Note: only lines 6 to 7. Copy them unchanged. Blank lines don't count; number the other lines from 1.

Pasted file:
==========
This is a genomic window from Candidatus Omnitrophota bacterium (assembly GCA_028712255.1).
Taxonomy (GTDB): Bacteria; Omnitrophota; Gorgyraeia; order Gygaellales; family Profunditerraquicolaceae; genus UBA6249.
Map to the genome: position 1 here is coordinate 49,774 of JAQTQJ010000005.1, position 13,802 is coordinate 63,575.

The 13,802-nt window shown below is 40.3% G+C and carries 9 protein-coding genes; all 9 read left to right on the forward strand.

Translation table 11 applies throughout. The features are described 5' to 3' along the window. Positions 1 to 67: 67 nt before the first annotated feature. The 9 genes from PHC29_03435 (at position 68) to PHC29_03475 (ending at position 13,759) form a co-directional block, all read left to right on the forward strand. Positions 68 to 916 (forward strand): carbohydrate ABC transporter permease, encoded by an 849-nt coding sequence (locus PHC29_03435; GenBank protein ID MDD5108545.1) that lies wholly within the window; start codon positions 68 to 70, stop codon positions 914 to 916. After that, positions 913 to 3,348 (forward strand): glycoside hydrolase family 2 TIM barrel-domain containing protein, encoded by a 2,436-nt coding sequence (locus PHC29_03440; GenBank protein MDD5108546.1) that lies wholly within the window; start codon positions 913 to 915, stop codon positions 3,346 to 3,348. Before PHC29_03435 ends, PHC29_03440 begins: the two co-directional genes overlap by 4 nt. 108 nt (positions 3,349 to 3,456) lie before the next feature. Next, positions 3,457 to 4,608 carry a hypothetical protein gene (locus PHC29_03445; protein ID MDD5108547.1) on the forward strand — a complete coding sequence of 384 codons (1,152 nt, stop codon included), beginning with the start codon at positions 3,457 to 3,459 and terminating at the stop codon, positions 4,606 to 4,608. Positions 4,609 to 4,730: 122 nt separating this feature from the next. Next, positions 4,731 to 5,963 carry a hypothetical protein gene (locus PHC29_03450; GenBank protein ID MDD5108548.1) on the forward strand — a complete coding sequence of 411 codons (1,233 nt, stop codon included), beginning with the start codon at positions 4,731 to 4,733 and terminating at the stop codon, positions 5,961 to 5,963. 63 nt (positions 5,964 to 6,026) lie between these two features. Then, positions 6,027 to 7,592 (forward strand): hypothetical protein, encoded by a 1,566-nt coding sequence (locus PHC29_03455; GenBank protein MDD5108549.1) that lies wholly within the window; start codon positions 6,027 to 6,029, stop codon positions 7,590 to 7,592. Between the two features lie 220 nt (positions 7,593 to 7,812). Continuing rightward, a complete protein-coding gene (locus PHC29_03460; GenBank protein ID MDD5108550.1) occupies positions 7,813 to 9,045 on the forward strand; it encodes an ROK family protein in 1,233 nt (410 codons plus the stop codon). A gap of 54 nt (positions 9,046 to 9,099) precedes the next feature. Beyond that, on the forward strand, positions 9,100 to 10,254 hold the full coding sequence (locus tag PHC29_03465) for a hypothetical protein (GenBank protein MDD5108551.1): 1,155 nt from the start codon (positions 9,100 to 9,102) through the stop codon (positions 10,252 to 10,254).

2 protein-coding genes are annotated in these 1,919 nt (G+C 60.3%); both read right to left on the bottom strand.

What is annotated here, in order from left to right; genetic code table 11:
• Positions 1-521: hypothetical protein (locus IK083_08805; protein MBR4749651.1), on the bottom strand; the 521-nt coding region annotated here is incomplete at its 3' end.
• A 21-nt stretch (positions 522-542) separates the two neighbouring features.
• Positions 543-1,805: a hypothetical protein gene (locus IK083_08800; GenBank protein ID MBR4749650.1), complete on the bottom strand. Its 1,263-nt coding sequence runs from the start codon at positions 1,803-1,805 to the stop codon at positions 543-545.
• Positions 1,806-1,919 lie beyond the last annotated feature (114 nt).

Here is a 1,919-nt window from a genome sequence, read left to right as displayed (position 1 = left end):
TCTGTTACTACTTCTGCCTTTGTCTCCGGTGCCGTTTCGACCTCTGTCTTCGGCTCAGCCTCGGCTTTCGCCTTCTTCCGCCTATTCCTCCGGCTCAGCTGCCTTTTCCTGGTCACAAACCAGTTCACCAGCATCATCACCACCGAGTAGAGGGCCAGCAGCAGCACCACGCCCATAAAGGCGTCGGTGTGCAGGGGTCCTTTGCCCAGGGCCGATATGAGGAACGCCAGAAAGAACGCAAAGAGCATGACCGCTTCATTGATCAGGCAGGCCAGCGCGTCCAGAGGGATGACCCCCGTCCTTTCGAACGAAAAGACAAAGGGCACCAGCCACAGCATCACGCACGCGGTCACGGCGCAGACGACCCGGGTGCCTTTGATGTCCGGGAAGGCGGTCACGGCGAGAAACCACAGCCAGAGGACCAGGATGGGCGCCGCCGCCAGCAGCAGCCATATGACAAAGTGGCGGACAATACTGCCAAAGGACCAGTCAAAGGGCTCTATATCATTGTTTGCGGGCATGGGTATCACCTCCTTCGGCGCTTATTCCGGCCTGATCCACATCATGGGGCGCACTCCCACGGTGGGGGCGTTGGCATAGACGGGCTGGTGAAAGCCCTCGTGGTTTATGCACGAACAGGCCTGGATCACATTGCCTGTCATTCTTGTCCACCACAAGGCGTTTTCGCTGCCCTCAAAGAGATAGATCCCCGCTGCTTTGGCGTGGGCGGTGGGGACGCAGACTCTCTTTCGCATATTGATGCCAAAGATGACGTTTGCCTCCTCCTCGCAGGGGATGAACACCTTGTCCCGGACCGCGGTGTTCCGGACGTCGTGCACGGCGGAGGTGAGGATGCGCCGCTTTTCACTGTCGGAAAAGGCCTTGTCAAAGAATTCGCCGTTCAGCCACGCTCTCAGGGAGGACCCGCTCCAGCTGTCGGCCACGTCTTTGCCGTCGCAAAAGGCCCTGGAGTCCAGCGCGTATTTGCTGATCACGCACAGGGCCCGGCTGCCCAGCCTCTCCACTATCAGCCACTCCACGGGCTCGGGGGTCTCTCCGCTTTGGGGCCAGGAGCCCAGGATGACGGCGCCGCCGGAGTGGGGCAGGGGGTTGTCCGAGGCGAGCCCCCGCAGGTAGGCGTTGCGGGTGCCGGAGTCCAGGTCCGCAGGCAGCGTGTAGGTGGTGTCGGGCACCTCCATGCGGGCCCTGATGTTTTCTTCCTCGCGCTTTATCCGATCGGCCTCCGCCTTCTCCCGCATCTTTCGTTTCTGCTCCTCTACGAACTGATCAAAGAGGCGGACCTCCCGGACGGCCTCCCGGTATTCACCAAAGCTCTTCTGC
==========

2 protein-coding genes are annotated in these 1,919 nt (G+C 60.3%); both read right to left on the bottom strand.

What is annotated here, in order from left to right; genetic code table 11: